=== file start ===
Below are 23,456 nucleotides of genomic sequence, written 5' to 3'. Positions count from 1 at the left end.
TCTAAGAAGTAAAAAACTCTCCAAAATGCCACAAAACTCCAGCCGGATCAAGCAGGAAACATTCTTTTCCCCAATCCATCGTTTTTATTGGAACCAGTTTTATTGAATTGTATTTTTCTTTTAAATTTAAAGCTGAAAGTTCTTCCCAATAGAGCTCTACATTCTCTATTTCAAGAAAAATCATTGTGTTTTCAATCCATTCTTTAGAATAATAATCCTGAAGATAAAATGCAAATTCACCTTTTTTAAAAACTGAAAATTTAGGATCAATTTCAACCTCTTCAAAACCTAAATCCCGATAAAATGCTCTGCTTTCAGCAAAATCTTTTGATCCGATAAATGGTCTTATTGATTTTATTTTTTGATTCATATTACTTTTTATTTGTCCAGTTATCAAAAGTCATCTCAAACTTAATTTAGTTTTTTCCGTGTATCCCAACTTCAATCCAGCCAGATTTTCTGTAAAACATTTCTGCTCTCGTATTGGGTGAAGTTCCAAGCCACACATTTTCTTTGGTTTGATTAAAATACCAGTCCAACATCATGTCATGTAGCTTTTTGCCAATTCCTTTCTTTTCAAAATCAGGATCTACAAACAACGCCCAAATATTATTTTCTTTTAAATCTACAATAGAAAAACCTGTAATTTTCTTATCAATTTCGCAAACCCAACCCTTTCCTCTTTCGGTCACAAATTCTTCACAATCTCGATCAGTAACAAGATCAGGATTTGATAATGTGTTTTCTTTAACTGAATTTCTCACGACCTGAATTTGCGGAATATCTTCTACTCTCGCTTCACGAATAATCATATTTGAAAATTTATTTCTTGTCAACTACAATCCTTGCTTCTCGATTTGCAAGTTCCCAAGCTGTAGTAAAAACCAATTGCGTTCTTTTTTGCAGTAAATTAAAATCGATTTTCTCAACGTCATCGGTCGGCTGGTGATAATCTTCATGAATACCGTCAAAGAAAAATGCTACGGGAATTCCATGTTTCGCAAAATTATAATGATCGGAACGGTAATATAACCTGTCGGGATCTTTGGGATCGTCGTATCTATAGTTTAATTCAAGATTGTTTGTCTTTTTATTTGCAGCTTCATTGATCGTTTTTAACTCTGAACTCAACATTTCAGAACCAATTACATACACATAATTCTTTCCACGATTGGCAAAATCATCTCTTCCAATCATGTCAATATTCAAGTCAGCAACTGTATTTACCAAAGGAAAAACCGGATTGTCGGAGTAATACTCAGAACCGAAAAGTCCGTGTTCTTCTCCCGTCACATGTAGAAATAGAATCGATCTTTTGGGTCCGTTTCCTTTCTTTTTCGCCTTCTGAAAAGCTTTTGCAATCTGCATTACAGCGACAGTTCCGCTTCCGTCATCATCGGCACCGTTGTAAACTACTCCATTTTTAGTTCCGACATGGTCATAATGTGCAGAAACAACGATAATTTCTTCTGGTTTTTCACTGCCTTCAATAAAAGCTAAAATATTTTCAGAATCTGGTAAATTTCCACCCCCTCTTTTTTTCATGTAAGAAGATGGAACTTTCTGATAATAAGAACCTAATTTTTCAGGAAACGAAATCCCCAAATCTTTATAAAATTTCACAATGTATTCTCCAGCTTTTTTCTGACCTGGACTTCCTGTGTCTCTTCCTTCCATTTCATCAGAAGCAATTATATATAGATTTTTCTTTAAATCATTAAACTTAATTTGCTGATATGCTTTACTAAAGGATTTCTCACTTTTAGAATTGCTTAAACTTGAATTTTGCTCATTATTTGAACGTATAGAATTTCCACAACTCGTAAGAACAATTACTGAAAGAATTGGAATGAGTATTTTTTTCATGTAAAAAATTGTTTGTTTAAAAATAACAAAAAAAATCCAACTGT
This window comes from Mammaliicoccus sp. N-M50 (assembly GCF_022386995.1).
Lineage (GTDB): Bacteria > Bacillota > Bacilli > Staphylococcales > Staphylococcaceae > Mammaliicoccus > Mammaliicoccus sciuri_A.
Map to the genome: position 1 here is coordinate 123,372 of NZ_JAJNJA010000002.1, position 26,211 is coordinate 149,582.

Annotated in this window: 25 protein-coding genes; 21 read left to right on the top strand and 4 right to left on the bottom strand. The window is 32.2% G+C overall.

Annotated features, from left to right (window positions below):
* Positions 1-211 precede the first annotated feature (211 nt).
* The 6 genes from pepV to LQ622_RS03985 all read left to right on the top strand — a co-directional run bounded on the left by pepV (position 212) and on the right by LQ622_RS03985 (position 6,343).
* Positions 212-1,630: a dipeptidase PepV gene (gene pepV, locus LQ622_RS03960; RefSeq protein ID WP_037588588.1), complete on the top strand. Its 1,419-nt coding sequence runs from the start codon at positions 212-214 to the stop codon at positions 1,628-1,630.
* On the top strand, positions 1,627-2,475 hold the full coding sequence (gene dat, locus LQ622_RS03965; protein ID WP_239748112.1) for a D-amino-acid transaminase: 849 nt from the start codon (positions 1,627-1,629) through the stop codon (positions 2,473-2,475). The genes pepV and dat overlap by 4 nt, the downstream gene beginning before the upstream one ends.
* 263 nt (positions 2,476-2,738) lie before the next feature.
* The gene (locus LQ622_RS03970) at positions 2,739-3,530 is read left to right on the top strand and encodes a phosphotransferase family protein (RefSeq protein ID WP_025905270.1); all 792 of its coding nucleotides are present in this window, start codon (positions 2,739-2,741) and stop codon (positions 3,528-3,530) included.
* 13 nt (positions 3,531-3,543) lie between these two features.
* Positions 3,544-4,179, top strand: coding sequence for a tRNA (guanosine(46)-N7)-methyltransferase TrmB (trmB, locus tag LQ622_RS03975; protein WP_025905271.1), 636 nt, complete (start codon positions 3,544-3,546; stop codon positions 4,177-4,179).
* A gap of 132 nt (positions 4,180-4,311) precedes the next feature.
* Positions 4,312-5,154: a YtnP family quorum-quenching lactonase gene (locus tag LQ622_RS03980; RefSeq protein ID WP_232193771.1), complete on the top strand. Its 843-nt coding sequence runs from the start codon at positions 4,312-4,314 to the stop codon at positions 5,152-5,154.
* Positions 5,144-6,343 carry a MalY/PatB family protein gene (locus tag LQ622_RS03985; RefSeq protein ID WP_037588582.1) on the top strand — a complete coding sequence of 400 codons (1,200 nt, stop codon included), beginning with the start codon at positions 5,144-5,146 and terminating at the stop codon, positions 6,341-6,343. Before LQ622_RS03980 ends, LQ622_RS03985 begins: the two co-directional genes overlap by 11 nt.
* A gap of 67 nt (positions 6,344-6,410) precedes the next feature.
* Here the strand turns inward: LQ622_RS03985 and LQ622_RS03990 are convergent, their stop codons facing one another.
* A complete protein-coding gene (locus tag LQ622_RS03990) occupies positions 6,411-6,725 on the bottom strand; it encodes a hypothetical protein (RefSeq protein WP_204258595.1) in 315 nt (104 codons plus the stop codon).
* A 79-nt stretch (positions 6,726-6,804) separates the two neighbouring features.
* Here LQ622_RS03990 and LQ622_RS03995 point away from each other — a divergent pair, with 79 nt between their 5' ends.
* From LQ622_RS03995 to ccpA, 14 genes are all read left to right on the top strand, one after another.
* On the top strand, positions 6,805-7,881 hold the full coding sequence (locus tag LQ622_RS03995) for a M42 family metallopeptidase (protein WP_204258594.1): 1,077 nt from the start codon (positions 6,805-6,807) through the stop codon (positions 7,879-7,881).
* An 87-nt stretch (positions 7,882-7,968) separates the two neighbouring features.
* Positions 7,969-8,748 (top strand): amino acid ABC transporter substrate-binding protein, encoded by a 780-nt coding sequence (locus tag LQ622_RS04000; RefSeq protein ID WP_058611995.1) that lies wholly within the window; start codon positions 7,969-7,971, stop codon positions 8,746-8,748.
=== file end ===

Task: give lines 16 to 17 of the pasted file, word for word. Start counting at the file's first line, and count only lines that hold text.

* A gap of 132 nt (positions 4,180-4,311) precedes the next feature.
* Positions 4,312-5,154: a YtnP family quorum-quenching lactonase gene (locus tag LQ622_RS03980; RefSeq protein ID WP_232193771.1), complete on the top strand. Its 843-nt coding sequence runs from the start codon at positions 4,312-4,314 to the stop codon at positions 5,152-5,154.